Thursday, April 7, 2016

V. 1 #9 Pure Kentucky

Here is a story by Bill Hopkins reminiscing what it was like running back in the late 1970s and 80s.  Bill says, “Memory brings me back to a time it seemed we could run forever, not only over hill and dale in KY, but also through Norwood and Clifton, by your store in O'Bryonville, around Hyde Park Square and back to UC...those were wonderful times and ours was the greatest era to be a distance runner. On occasion I see Ohio guys from back in the day...Howard Hughes, Ed Hunter, Ron Sterling, Bob Roncker, Greg McCormick, Gary name a few. It is always special. We share a bond.

Check out the current number of masters runners that break an hour in the Mini (or 40 minutes in the Thanksgiving Day Race) and compare them with the guys from our era. No contest. We rule.”

Pure Kentucky
By Bill Hopkins
About thirty years ago Steve Adkisson and I enjoyed taking long runs over hill and dale, through wood and over field, along path and across meadow. Not even tracks and trestles stopped us...this is the story of one such run.

We started at my house in olde Ft Mitchell and proceeded to Krumpelman's farm, thru his bean field, by his pond, across St John's cemetery and down a thickly wooded hill to the Norfolk and Southern railroad tracks. Then over the Amsterdam trestle, across Crescent Springs-Bromely Road and up through Holman's cow pasture on the way to Villa Hills. It was turning into a nice run.

On the way back we approached an area alongside the tracks and off the beaten path - an area where most runners feared to tread. This was good `ole boy country...washing machine on the porch, old Chevy up on blocks...pure Kentucky.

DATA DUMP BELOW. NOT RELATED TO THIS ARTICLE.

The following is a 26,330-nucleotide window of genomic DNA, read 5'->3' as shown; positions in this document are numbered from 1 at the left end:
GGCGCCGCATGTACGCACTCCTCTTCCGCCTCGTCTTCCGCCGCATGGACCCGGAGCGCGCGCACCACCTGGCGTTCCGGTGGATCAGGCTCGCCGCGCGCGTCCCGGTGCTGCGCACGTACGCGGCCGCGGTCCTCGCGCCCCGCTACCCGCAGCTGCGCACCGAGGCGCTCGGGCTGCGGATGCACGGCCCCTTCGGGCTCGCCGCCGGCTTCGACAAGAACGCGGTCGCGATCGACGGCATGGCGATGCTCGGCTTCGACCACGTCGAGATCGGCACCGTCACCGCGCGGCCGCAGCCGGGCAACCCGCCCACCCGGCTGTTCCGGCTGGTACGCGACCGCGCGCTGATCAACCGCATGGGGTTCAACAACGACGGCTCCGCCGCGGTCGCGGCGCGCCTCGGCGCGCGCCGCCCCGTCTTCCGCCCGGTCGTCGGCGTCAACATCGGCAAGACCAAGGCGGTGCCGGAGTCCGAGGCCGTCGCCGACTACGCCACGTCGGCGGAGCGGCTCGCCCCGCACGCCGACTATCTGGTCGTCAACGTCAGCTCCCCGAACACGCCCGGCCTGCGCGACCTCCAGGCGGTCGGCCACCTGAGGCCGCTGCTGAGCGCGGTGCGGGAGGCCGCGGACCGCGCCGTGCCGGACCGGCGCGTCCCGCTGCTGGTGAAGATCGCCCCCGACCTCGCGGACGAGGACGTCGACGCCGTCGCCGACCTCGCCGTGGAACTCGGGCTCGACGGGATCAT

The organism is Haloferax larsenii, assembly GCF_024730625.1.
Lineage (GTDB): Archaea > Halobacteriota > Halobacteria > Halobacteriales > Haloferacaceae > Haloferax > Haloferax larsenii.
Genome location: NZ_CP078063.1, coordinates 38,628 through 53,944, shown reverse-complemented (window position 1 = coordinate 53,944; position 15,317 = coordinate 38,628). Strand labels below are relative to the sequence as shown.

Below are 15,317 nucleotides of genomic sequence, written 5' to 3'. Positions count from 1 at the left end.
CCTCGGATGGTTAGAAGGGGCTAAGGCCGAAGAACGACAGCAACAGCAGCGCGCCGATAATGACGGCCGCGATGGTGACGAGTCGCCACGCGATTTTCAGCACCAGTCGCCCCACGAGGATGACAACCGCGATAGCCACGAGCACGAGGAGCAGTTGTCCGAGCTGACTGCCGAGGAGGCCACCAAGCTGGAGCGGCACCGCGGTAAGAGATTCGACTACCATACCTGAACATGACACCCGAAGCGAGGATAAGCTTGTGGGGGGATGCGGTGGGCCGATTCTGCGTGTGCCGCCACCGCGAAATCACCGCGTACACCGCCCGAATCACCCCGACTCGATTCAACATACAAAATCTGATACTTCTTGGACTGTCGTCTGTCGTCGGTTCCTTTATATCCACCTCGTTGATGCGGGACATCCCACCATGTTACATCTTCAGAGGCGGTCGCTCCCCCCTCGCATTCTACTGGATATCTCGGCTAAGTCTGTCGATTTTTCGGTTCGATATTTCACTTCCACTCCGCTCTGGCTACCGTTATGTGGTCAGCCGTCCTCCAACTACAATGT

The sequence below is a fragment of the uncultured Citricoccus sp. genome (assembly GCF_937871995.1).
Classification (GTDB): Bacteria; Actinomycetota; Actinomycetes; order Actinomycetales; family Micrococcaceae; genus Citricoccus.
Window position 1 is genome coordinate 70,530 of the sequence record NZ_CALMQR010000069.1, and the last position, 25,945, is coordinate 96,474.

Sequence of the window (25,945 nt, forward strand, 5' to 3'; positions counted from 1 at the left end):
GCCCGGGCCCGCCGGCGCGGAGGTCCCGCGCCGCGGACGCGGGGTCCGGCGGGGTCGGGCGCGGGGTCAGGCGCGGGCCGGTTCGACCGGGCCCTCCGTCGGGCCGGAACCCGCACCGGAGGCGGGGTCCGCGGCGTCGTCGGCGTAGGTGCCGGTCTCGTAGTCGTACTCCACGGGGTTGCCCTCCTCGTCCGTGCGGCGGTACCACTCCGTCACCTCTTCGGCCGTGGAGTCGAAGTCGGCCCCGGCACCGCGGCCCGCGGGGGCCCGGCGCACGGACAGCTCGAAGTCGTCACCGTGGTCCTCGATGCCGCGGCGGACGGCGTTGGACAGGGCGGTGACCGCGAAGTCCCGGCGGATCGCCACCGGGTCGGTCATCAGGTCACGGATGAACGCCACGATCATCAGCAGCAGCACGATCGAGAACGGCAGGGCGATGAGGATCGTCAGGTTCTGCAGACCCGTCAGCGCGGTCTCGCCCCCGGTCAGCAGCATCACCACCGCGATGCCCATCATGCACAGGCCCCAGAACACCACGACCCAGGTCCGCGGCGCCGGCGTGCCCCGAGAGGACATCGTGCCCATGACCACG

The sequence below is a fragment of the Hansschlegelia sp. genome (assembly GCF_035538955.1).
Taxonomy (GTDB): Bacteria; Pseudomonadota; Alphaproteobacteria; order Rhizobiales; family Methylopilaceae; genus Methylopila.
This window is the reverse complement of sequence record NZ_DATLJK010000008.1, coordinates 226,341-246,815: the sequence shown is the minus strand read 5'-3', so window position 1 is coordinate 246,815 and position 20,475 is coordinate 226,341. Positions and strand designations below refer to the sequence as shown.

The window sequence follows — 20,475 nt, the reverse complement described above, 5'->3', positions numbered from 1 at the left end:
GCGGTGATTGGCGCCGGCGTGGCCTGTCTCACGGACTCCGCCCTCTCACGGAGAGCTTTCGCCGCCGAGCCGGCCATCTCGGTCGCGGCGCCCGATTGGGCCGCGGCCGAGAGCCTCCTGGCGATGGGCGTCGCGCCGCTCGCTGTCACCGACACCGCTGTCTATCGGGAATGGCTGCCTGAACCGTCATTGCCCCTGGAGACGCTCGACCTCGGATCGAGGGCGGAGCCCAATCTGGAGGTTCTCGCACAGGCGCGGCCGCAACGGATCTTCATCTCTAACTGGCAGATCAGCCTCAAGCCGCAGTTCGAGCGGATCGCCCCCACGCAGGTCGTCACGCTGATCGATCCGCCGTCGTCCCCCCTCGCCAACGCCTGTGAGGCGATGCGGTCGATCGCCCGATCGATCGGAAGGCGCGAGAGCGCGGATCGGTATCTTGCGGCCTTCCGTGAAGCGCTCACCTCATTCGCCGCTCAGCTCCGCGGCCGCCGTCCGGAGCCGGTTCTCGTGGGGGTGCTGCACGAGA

So my running partner reached down and grabbed a big stick and I inquired, "What's that for?" Steve mentions the assorted mules, horses, chickens, cats and dogs in the area and says..."might need it for self-defense."

I'm thinking the stick is a good idea when suddenly a big dog ambled out from the shadows and clamped his teeth on my right buttock. Then, just as suddenly, the pooch let go and walked away as if nothing had happened. Well we stopped and I checked my wound and discovered blood had been drawn. Just about then a gentleman shuffles over and calmly inquires: "`Ole Yeller get ya?" "Yep, `Ole Yeller got me.” I responded in a somewhat irritated tone. My thoughts are on long needles, lockjaw, tetanus and all the stuff about rabid dogs that my mom had taught me as a kid. I immediately inquire, "Has this dog had his shots?" I was waiting anxiously for an answer..."shur did" comes a quick reply and the gentleman motioned us into the front room of his small bungalow and proceeded to pull out `Ole Yeller's shot records. Everything was in order and I breathed a sigh of relief.

I am a little more at ease by now but did notice the gentleman was continuing to look at us quizzically and finally he blurts out "`Ole Yeller and I would surely like to know what you all are doing running down the road lickity-split in your under shorts?"  Well we knew we couldn't answer that one so we just looked down at our shoes and proceeded to thank the tall gentleman (I figure he was at least 5'8", Steve said taller) for his cooperation and bid he and `Ole Yeller ado. We were on our way...

We traversed the tracks, up the wooded hill, past St. John's and across Krumpleman's bean field. I said "Steve, why didn't you use that big stick to fend off `Ole Yeller?" He mumbled, "Didn’t want to hurt `Ole Yeller." I inquired (a little agitated) "What about me?" he replies, "Didn't want to hurt you either." Well I was a little flummoxed about that answer so mulled it over for about a half `a second and concluded, "it's good to have friends." No worries mate.

A half hour later Steve had gone home and I was in a prone position while my loving wife Debbie was applying salve to my wound. Just about then my runner's high started to kick in. Perfect timing. 

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